Cat Sanctuary

Update: Mistletoe

It may too much to say that Mistletoe has come a long way in the two years she’s been at the sanctuary, but she certainly is much easier to catch sight of and sometimes even a little cuddle with than she was in her days of constantly hiding behind drapes.

Mistletoe’s fur is so silky and soft that attempting to stroke it can be irresistible. For a long time, while Mistletoe did seem to enjoy the stroking itself, she would soon lose her nerve at being in such close proximity to a human and bolt behind the nearest chair.

Then she started staying out in the open a little more often and for a little longer. These days she seldom gets nervous when I approach her and will sometimes even approach me for pats.  She shows her pleasure with one of the more eccentric cats dances I’ve seen — all weaving (but no rubbing) and wild tail swishing while she repeatedly looks up over one shoulder then the other at the person patting her.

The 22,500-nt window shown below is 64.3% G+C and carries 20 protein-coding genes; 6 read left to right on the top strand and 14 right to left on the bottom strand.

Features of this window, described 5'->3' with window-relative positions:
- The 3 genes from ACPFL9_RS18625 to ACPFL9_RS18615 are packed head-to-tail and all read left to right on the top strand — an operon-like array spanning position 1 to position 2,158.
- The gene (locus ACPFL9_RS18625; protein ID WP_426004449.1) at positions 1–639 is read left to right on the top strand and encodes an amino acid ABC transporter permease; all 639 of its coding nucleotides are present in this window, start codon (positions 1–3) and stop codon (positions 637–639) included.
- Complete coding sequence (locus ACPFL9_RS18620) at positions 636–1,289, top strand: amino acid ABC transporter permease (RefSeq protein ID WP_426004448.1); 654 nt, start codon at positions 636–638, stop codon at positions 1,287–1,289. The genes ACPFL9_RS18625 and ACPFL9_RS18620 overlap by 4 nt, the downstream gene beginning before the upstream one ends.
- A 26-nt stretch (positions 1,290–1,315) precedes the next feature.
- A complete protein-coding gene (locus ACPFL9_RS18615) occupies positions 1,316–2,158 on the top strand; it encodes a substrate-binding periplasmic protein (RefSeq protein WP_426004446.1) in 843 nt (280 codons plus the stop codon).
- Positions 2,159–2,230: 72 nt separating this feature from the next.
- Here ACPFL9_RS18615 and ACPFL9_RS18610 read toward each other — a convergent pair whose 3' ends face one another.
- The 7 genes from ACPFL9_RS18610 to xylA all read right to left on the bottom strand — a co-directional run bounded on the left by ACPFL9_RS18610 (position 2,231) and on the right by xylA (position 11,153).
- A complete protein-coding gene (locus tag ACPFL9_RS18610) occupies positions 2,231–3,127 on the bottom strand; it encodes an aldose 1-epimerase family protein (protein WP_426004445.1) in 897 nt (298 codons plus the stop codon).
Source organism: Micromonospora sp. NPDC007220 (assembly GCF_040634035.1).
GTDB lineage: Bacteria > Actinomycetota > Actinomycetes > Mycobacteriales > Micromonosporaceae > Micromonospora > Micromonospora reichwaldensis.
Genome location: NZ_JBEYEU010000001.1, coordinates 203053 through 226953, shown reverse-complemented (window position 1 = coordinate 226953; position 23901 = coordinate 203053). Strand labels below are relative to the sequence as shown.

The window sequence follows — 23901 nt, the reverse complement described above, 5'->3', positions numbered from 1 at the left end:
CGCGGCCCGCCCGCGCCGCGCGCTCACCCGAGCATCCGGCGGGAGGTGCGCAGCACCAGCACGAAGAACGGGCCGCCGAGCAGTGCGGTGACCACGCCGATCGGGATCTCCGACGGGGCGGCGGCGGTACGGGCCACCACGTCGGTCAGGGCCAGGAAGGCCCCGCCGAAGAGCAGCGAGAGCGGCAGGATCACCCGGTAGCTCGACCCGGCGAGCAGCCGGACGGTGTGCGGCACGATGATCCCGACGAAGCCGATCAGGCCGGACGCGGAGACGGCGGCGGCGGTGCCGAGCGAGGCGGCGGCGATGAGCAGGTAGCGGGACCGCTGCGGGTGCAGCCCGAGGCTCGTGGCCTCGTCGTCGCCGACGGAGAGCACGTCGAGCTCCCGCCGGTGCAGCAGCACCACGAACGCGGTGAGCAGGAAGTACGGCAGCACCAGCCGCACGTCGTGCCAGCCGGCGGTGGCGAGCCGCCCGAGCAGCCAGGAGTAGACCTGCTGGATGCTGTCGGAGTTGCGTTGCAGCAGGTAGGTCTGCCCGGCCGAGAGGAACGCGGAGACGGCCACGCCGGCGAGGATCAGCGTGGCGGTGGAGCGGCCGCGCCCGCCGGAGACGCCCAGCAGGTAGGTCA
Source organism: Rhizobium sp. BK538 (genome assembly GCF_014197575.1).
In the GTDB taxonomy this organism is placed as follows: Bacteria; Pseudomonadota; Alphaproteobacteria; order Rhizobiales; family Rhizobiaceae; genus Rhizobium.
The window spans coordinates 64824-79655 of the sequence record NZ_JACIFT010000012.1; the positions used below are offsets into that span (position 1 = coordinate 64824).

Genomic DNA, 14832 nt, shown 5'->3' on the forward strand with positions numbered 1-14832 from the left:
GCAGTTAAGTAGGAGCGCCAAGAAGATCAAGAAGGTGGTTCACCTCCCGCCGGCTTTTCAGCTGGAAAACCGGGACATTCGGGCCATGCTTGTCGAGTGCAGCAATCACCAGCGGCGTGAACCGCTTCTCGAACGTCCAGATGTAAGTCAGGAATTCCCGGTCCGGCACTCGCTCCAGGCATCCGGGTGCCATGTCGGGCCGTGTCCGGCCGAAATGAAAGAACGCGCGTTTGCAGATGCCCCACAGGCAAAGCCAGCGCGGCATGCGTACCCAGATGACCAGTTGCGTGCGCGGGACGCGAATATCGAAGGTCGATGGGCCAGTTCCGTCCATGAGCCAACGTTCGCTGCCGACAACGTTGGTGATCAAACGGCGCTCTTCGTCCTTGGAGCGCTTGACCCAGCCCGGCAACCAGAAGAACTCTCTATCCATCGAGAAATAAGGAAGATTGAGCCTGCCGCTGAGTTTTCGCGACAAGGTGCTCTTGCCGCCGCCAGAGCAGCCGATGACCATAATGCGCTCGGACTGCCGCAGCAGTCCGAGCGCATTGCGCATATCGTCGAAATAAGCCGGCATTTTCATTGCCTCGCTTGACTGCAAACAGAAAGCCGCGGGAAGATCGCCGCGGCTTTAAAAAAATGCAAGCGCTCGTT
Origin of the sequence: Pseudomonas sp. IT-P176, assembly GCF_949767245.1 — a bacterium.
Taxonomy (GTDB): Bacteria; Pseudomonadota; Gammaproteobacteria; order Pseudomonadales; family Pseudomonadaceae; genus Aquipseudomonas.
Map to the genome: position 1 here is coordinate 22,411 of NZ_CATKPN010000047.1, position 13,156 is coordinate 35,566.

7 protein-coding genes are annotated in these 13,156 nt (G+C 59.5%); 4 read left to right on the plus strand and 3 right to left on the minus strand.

Interestingly (and rather unfortunately), Gaye, who would dearly love to be Mistletoe’s friend, has not had similar luck. While Mistletoe will allow Gaye to stroke her sometimes, just as often she’ll scoot off if she sees her coming. This is through no fault of Gaye’s save that as a member of the sanctuary’s medical staff, she does occasionally have to give cats pills, put drops in eyes or ears, and so on. Many cats are quite willing to forgive this for a few bribes of chicken or tuna, but Mistletoe has apparently decided she’s not having any of it.